KILLER THERAPY (2019)
Directed by Barry Jay
Written by Barry Jay, Andrew Krop (as Andrew J. Scheppmann)
Starring Elizabeth Keener, Thom Mathews, Michael Qeliqi, Emma Mumford, Jonathan Tysor, Ivy George, Angelique Maurnae, P.J. Soles, Michael Dempsey, Javon Johnson, Adrienne King, Richard Ellis, Daeg Faerch, Nicole Marie Appleby, Lola Davidson, Tamika Katon-Donegal, Aidan Lewis, Yumarie Morales, Grahame Wood
Director Barry Jay seems to have a pretty poor opinion about therapy, as evidenced by the abysmal representation he offers in his film KILLER THERAPY, which seems to want to blame the system rather than the individual in terms of criminal and psychotic behavior. Now, I’m not saying there isn’t an argument that institutionalization doesn’t have its adverse effects on the human psyche, but I don’t think this film is helping that case one bit.
KILLER THERAPY follows the tragic life of Brian Langston (played by Jonathan Tysor as a kid and Michael Qeliqi as an adult). In and out of psychiatric facilities through most of his life, every time Brian tries to go home and reacquaint himself with a normal life something happens to toss him back inside a mental hospital with a worse therapist than he had before. As with most kids in the system in real life, Brian runs the gauntlet of therapists, medications, and treatments and by the time he is of adult age, he doesn’t really know anything but the inside of a hospital, yet he is released and send home nevertheless.
This pretty much encapsulates the first hour of KILLER THERAPY, but if you read the synopsis of it, the film seems to want to be called a slasher. Unfortunately, the serial killer/slasher aspects really do not come into play until the last half hour. And all of that takes place within about a five-minute montage. Needless to say, this isn’t your typical slasher, though Brian seems to slip right into slasher territory pretty easily in the last act. Filmmaker Barry Jay really seems to want to let the viewer know every minute of abuse, torment, and self-fulfilling prophecy that occurs in Brian’s life. Had the final half hour been worth the wait for the real carnage to occur, I would have supported this journey. But the film builds to such a lackluster, cliched, and rushed climax that it really does feel like the filmmakers simply forgot what kind of film they were making.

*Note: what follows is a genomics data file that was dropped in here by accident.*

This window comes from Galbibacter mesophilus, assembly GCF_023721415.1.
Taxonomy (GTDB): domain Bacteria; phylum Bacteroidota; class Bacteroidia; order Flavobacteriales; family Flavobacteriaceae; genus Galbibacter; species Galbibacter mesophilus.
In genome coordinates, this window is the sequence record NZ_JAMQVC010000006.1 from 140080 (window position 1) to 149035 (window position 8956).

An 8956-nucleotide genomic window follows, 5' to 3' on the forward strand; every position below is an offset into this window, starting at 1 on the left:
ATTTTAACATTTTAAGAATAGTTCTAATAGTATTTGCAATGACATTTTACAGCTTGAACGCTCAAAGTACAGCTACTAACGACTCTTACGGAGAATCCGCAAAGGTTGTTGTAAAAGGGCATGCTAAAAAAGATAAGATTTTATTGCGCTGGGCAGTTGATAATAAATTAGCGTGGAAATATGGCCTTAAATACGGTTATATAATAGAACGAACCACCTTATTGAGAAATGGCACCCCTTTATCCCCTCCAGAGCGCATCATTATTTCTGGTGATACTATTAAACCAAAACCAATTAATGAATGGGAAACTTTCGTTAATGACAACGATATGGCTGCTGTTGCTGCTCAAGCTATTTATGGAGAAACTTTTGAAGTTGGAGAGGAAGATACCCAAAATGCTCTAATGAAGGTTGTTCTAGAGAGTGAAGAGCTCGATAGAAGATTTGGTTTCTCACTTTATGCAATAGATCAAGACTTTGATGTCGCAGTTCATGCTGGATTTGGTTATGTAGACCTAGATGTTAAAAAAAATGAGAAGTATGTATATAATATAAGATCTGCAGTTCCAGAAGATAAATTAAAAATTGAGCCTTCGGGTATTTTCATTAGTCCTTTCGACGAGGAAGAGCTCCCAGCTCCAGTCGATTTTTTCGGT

On top of that, the therapy given in this film is either terrible, utterly outdated, or completely simplified. Again, each therapist is introduced and like a Bond villain, discourses maniacally about the process they are about to put Brian through, which takes a crazy chunk of time. If there was need for a montage, instead of tossing it at the end for the murder spree, how about a montage of each of the therapies Brian receives. Or have one therapist use a myriad of techniques on Brian to simplify the story. In the end, this is just an overcomplicated mess of a film that overshoots its point with simply too much story to tell, not enough focus, and not enough understanding of how therapy works.
I had a writing professor once tell me to write out a whole back story for my characters, including a detailed history of what lead them to the moment the story begins. He then said, put that away in a drawer and reference it from time to time, but don’t use it as your story. It will enrich the story and make the character much more interesting, but don’t use it as the main story. I wish the folks behind KILLER THERAPY would have taken that advice. In the end, KILLER THERAPY feels more like a Lifetime movie depicting the tragic life of a kid in and out of mental institutions starring some notable names in horror like P. J. Soles, Adrienne King, Thom Matthews, and the kid who played kid Michael Myers in Rob Zombie’s HALLOWEEN. Had these actors starred in a real slasher film, I’d be more impressed. But any slasher elements seem like an afterthought, making the arduous road to the climax not worth the trip.
To end on a positive note, KILLER THERAPY does open on a memorable and effective note as we are introduced to young Brian wearing a monster mask. It’s a fantastic prelude of the monster Brian will become and is a wonderful jump scare. I only wish the scares would have continued to be as good after that.